It’s best not to take anything Mitch McConnell says in good faith — on the Supreme Court judges, the filibuster, and just about anything else, the guy is a cynical and power-hungry political operator. That’s why I haven’t paid much attention to his recent complaints about MLB, Coca-Cola, and other corporations coming out against Georgia’s new Jim Crow laws.
Still, what he said today about corporations making political statements truly blew my mind. Check this out:
At first I thought this was a joke, even if it was tweeted by a pretty serious Bloomberg reporter. I mean, could McConnell be so openly hypocritical and, frankly, pathetic? Did he really think he could say something like that and not 1. get laughed out of the room and 2. blow all of his leverage?
The answers are yes and yes!
Here’s the full quote:
“Republicans drink Coca-Cola too. And we fly, and we like baseball,” McConnell said. “I’m not talking about political contributions. I’m talking about taking a position on a highly incendiary issue like this and punishing a community or a state … I just think it’s stupid.”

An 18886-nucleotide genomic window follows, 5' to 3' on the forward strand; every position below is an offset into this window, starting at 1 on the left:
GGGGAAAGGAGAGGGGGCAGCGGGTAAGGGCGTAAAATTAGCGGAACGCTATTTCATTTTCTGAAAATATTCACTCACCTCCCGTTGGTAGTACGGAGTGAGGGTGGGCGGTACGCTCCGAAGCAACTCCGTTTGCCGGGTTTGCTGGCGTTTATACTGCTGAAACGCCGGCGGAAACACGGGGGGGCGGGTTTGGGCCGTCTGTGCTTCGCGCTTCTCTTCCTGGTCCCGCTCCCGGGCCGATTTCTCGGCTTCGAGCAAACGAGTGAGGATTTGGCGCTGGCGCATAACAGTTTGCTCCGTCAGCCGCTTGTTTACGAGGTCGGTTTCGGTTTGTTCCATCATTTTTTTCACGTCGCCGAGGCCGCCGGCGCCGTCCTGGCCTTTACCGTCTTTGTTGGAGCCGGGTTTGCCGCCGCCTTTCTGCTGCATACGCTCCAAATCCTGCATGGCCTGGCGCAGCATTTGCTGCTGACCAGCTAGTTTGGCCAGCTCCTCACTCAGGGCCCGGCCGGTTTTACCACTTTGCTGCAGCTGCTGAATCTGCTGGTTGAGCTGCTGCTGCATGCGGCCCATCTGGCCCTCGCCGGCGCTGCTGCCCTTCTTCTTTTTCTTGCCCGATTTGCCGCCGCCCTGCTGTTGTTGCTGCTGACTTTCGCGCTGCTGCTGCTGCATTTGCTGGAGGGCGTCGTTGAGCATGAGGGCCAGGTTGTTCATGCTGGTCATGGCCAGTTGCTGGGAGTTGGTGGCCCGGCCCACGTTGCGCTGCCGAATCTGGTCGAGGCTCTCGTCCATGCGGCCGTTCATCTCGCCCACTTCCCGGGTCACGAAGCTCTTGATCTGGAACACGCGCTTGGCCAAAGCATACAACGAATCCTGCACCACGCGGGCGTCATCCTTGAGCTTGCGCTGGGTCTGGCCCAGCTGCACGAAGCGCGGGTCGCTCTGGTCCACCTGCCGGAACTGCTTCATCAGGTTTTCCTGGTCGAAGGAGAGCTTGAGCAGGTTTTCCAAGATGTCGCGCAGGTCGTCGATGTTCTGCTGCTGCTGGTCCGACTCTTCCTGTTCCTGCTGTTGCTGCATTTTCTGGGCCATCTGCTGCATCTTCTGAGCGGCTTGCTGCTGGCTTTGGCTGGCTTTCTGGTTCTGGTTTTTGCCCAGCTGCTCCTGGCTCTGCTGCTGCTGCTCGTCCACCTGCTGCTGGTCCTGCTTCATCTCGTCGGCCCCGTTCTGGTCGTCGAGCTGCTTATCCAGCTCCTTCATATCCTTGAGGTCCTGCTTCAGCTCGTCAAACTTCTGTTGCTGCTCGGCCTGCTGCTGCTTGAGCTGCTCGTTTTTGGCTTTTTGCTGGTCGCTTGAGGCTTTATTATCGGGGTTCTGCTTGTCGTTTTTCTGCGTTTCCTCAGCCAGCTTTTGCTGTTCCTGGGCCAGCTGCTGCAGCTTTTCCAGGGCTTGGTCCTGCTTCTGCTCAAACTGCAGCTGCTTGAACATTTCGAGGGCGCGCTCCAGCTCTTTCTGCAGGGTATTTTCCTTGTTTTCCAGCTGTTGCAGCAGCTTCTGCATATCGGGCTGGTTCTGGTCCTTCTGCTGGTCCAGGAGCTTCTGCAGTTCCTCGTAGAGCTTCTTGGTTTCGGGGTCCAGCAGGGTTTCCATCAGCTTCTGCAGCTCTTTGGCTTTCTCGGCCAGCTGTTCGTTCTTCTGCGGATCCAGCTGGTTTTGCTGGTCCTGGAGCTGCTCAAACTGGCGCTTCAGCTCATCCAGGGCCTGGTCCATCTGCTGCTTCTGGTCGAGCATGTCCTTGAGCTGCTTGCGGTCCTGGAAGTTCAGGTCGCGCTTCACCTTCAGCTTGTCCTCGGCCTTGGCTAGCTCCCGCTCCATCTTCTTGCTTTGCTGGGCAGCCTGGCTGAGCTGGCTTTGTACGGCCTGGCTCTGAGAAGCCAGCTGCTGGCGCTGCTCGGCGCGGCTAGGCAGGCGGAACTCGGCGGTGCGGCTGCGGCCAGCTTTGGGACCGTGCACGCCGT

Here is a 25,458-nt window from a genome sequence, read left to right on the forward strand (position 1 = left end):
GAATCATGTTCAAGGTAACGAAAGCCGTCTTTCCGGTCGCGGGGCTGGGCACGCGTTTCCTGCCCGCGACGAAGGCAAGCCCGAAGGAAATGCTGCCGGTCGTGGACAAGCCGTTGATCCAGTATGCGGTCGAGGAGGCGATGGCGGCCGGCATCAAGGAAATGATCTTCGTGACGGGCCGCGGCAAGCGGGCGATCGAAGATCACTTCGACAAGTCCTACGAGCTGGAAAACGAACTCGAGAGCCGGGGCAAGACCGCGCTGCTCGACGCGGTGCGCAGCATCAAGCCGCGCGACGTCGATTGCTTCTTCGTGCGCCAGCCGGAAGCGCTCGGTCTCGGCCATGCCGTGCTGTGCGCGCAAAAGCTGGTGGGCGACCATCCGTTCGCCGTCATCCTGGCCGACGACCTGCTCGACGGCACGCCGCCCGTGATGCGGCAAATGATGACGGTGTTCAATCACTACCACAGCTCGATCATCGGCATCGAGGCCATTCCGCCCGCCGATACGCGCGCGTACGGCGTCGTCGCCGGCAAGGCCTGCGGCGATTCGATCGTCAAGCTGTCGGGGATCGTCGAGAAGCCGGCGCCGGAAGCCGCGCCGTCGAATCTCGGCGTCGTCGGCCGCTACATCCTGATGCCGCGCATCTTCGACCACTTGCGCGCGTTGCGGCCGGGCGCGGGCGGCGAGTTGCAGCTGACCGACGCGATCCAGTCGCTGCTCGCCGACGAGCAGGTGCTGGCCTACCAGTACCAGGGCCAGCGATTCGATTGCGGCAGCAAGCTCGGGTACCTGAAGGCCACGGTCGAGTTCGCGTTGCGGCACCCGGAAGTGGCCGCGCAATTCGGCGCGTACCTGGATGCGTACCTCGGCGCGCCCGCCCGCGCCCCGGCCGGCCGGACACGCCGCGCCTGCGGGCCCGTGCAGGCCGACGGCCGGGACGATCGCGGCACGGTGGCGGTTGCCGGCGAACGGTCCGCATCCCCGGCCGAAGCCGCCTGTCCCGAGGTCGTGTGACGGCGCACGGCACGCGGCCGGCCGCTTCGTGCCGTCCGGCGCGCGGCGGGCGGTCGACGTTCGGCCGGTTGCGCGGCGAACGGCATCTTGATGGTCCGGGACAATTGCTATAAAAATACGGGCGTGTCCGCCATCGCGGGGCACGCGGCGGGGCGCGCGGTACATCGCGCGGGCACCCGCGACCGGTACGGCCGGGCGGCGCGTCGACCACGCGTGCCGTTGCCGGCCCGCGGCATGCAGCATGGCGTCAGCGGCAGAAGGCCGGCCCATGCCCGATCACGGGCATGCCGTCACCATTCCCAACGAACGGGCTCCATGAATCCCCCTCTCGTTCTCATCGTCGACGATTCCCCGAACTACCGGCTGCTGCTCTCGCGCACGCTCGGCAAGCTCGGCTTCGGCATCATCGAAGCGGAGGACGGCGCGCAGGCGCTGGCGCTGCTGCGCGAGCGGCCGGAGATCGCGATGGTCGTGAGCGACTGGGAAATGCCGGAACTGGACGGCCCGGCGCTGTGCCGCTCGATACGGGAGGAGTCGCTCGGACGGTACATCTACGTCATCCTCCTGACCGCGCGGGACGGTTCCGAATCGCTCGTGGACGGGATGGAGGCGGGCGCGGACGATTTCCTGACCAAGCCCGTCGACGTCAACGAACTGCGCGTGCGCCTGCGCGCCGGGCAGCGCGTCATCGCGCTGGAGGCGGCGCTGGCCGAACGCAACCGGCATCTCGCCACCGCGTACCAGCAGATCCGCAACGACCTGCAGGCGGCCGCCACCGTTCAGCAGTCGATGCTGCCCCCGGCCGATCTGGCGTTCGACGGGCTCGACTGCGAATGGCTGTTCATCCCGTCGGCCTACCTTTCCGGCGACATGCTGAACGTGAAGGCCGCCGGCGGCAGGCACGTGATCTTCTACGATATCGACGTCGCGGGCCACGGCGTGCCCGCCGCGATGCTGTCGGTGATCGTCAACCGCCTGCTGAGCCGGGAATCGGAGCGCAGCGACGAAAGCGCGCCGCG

McConnell has the power that he does in the GOP because he is the king of corporate money. His re-election campaign was the number one recipient of S&P 500 CEO contributions last year. Meanwhile, Wall Street has lavished his campaign and PAC with unconscionable sums of money, including $35 million from Blackstone Chairman Stephen Schwarzman to McConnell’s Senate Leadership Fund.
Mitch McConnell has spent his entire career grubbing for as much corporate money as possible, including when he challenged the McCain-Feingold limits back in 2002. He is a man devoid of principles or spine, motivated only by his need to cultivate donors, control Washington, and lavish money on those donors in return.
His warnings ring hollow. Republicans want to seem like they’re the working class, anti-corporate party — they are tweeting that regularly now — but the reality is that they fully depend on them.
That any Democrat would allow this hack to control the legislation they get passed into law is also mind-blowing. Ending the filibuster is absolutely necessary to make real progress and save democracy, and McConnell’s threats on that are equally as hollow. By eliminating the filibuster, it would not only allow big progressive policies to pass, but it would also strip McConnell of his power — and help at least bust a tire on the big corporate dump truck that fuels his career.
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